Bedford Autodrome 10k.

When we entered 2020 long, long ago in faraway January, I imagined my year would be chock full of 10k road races. There are loads of little events over that distance in my local area, and I intended on entering as many of them as possible. Obviously that did not happen. Indeed, only this past weekend did I complete my third ever 10k race, at RunThrough Bedford Autodrome, a well organised and covid secure day of running over various distances including: marathon, 16 mile, half marathon, 10k, and 5k. 

The first thing to say about the race, and the event in general, is that it was fantastic that it was even on. The RunThrough events are not the cheapest, but when all health and safety considerations of this strange year are taken into account the money seems well spent. The races took off in waves, starting with the marathon and moving down the distances towards the 5k. Within those waves runners were organised into groups of 4 depending on predicted finish time, and those groups were set off at 10 second intervals. To my mind, this system worked smoothly, and the exciting experience of race day was hardly hindered. 

The only negative of the system, and as far as I can tell it’s an unavoidable one at a muli-distance event like this, is how quickly I lost sight of my fellow 10k runners. There were some extremely quick runners competing, and they shot off far in front, but even those closer to my pace were lost in the crowds of marathon/half marathon runners which we were overtaking all the way around our 2 laps of the (car) race course. For an inexperienced racer like myself, it can be extremely useful to have other runners to tail, chase, or gauge pace off. Although there was no end to the number of runners which we were overtaking (they were running over 4 times as far as us, after all) none of them were moving at a similar pace, and I ended up running the majority of my race solo, despite all the feet on the track. I imagine this issue was less of hindrance for those surrounded by other similarly paced runners, but in my position, far off the very sharp end of the front runners, but still in the upper portions of the finishing places, I was a little lonely.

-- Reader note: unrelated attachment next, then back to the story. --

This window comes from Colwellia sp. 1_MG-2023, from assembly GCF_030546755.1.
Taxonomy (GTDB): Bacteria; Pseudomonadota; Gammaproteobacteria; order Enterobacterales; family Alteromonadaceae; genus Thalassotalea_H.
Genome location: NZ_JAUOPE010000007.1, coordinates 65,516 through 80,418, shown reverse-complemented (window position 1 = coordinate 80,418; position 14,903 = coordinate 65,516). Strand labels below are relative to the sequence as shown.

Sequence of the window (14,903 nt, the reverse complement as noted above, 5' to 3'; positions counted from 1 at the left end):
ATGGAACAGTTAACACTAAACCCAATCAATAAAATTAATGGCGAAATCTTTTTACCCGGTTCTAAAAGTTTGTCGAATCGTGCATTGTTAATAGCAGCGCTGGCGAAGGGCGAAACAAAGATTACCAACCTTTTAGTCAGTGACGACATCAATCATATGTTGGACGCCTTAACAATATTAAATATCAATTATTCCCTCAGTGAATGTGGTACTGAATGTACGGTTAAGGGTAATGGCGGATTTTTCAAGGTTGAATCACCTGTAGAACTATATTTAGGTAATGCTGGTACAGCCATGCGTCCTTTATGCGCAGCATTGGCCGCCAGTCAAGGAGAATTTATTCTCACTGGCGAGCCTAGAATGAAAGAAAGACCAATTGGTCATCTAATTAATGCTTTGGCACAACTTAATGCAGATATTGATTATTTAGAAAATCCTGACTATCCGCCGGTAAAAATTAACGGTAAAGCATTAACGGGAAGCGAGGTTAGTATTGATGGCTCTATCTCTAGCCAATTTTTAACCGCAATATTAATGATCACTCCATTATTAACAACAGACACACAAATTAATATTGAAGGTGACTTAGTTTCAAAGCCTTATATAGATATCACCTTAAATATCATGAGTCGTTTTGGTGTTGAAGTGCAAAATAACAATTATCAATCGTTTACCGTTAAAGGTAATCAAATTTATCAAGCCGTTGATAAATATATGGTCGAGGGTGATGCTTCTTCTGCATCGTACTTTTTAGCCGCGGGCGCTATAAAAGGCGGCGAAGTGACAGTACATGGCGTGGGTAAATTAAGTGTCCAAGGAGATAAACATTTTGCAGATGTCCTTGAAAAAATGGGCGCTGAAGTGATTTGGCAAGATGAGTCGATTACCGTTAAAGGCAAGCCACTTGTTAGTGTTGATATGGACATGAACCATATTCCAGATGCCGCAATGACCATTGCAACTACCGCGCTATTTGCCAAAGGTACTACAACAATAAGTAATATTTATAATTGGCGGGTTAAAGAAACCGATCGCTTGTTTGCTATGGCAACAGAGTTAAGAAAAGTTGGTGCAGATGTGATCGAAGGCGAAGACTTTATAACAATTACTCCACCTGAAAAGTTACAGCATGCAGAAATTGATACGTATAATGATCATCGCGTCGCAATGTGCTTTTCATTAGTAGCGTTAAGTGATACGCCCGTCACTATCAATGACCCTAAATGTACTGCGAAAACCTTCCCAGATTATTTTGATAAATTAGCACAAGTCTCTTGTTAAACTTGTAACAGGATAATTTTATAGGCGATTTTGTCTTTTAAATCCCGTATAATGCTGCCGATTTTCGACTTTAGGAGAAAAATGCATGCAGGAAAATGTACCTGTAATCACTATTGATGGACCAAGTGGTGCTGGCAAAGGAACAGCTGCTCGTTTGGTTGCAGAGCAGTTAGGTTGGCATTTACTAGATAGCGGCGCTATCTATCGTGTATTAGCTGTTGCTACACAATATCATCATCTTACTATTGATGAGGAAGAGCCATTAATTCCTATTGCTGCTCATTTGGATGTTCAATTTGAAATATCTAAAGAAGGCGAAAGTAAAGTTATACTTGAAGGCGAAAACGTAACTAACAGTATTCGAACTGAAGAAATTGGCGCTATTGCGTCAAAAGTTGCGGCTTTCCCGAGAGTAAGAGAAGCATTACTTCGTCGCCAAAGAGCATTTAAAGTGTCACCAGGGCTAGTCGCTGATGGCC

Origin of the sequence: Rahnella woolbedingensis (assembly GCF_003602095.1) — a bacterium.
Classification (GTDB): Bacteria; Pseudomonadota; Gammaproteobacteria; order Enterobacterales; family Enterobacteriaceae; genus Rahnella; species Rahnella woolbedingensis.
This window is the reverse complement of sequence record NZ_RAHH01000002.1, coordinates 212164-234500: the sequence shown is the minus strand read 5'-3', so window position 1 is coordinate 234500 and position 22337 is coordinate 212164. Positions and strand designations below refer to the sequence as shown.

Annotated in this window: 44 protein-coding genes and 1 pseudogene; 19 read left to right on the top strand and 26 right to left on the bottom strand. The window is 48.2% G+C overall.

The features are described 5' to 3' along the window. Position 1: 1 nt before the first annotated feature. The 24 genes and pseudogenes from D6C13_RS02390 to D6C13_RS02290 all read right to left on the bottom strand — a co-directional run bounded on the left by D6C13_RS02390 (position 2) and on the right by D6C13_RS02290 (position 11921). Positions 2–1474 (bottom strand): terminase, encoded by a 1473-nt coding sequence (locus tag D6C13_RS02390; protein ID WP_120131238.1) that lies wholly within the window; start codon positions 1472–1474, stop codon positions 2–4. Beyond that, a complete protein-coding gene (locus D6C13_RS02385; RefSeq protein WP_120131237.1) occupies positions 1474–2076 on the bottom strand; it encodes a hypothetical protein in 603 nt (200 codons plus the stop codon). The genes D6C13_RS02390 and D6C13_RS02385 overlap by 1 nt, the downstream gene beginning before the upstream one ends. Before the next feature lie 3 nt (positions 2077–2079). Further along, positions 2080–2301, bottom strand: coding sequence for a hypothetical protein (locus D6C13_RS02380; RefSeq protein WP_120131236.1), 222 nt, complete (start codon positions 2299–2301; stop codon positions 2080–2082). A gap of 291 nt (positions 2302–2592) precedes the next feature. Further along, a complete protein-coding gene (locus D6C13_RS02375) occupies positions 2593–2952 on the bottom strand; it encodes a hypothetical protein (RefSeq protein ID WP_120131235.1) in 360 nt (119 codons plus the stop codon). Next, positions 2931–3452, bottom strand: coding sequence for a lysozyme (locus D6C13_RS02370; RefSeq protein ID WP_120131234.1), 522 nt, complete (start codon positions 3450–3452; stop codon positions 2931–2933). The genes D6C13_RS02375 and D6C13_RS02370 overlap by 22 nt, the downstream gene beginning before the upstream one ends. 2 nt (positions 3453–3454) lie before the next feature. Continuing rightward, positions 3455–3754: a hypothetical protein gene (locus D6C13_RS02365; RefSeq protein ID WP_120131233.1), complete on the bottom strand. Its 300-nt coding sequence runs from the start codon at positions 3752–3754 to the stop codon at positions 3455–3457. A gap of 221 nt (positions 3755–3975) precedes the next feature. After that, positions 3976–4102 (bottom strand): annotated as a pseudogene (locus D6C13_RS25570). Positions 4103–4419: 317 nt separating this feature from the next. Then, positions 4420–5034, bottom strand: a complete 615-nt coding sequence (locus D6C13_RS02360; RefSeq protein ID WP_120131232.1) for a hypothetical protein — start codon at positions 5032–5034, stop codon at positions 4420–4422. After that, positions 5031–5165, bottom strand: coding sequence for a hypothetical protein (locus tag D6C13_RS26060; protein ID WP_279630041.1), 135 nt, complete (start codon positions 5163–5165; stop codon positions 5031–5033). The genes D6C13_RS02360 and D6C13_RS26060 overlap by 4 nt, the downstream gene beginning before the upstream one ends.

Still, it was a great event. Personally, I found it to be an interesting exercise in expectation management. I have raced dozens of 5ks, and in any case there isn’t a huge amount of room for tactical pacing there anyway, but the 10k does have room for more thoughtful planning, and ultimately I haven’t really raced enough of them to know what sort of pacing works for me. 

Just quick enough to squeeze onto the (bottom of the) first results page.

Even more of an issue was how I wasn’t really sure what time I was aiming for. I knew I was well ahead of my pb of 38:30ish, but exactly how far ahead? Could I hit the 35’s? Or was I better off just trying to slide under 37? In the end I came in at 36:23 and I’m very pleased with that, but I didn’t feel like that right away. I walked away from the finish line disappointed. I felt like I hadn’t given my all, and that I really should have been seeing a 35 at the front of my time. On the drive home though, I was reflective, thinking on just how thrilled and surprised I had been when I had gone so comfortably under 39 at Silverstone last year, and comparing that feeling with my disappointment on crossing the line at Bedford, despite making another 2 minutes of progress, and despite my inexperience in the race, and despite the lack of track training this year…

I realised that I was doing myself a disservice. 36:23 is a great time, especially for my third ever 10k. Yes, there is a bit more to go, there is more speed in these legs if I can retrieve it, but how can I be disappointed with a sub-36:30?

Expectation.

I failed to set a specific goal, so what was I supposed to be happy about? What was I trying to achieve? I couldn’t possibly have surprised myself, or have met my goals, if I didn’t have a specific goal in the first place.

I’ll be back at it with another 10k this weekend, and I’ll be sure to go in with a more specific and realistically plotted goal (probably scrawled on the back of my hand as a reminder as I start to hurt). This race has hopefully shaken the rust off a little, and let me set my race pace sights in place, so really choosing that goal should be nice and easy…

Go faster.

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